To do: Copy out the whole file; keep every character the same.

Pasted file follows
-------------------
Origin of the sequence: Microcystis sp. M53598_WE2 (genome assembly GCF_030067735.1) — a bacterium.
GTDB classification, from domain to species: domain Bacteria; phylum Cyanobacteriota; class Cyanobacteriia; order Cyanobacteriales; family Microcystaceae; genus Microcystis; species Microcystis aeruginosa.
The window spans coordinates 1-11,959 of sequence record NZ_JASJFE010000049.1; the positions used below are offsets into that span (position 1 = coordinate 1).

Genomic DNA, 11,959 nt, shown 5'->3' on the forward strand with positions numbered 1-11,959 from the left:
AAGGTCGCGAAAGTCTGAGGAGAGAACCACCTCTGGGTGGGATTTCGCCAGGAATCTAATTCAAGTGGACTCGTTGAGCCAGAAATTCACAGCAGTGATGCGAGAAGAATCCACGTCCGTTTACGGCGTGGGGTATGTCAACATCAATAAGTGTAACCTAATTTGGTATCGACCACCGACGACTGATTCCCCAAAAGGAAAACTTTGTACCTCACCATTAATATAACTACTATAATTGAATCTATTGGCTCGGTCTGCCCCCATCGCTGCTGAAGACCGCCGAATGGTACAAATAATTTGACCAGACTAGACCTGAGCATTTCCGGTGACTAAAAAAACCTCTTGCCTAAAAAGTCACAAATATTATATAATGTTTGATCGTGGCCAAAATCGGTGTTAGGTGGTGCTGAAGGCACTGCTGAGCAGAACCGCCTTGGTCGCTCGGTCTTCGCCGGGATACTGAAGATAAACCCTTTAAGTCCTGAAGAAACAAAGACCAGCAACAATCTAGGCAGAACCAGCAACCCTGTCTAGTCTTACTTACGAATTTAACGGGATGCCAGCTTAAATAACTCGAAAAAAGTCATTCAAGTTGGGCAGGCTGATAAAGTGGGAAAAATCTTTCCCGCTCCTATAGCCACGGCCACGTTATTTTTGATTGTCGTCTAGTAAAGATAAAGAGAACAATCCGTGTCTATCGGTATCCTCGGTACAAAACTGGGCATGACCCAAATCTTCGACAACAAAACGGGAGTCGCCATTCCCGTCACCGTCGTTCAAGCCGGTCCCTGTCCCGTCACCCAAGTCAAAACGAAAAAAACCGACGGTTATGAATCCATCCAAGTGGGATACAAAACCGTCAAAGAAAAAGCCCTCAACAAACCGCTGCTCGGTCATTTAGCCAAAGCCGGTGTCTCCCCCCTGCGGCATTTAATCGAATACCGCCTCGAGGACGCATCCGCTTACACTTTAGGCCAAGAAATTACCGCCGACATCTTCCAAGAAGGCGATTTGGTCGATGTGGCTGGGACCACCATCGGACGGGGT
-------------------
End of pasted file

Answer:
Origin of the sequence: Microcystis sp. M53598_WE2 (genome assembly GCF_030067735.1) — a bacterium.
GTDB classification, from domain to species: domain Bacteria; phylum Cyanobacteriota; class Cyanobacteriia; order Cyanobacteriales; family Microcystaceae; genus Microcystis; species Microcystis aeruginosa.
The window spans coordinates 1-11,959 of sequence record NZ_JASJFE010000049.1; the positions used below are offsets into that span (position 1 = coordinate 1).

Genomic DNA, 11,959 nt, shown 5'->3' on the forward strand with positions numbered 1-11,959 from the left:
AAGGTCGCGAAAGTCTGAGGAGAGAACCACCTCTGGGTGGGATTTCGCCAGGAATCTAATTCAAGTGGACTCGTTGAGCCAGAAATTCACAGCAGTGATGCGAGAAGAATCCACGTCCGTTTACGGCGTGGGGTATGTCAACATCAATAAGTGTAACCTAATTTGGTATCGACCACCGACGACTGATTCCCCAAAAGGAAAACTTTGTACCTCACCATTAATATAACTACTATAATTGAATCTATTGGCTCGGTCTGCCCCCATCGCTGCTGAAGACCGCCGAATGGTACAAATAATTTGACCAGACTAGACCTGAGCATTTCCGGTGACTAAAAAAACCTCTTGCCTAAAAAGTCACAAATATTATATAATGTTTGATCGTGGCCAAAATCGGTGTTAGGTGGTGCTGAAGGCACTGCTGAGCAGAACCGCCTTGGTCGCTCGGTCTTCGCCGGGATACTGAAGATAAACCCTTTAAGTCCTGAAGAAACAAAGACCAGCAACAATCTAGGCAGAACCAGCAACCCTGTCTAGTCTTACTTACGAATTTAACGGGATGCCAGCTTAAATAACTCGAAAAAAGTCATTCAAGTTGGGCAGGCTGATAAAGTGGGAAAAATCTTTCCCGCTCCTATAGCCACGGCCACGTTATTTTTGATTGTCGTCTAGTAAAGATAAAGAGAACAATCCGTGTCTATCGGTATCCTCGGTACAAAACTGGGCATGACCCAAATCTTCGACAACAAAACGGGAGTCGCCATTCCCGTCACCGTCGTTCAAGCCGGTCCCTGTCCCGTCACCCAAGTCAAAACGAAAAAAACCGACGGTTATGAATCCATCCAAGTGGGATACAAAACCGTCAAAGAAAAAGCCCTCAACAAACCGCTGCTCGGTCATTTAGCCAAAGCCGGTGTCTCCCCCCTGCGGCATTTAATCGAATACCGCCTCGAGGACGCATCCGCTTACACTTTAGGCCAAGAAATTACCGCCGACATCTTCCAAGAAGGCGATTTGGTCGATGTGGCTGGGACCACCATCGGACGGGGT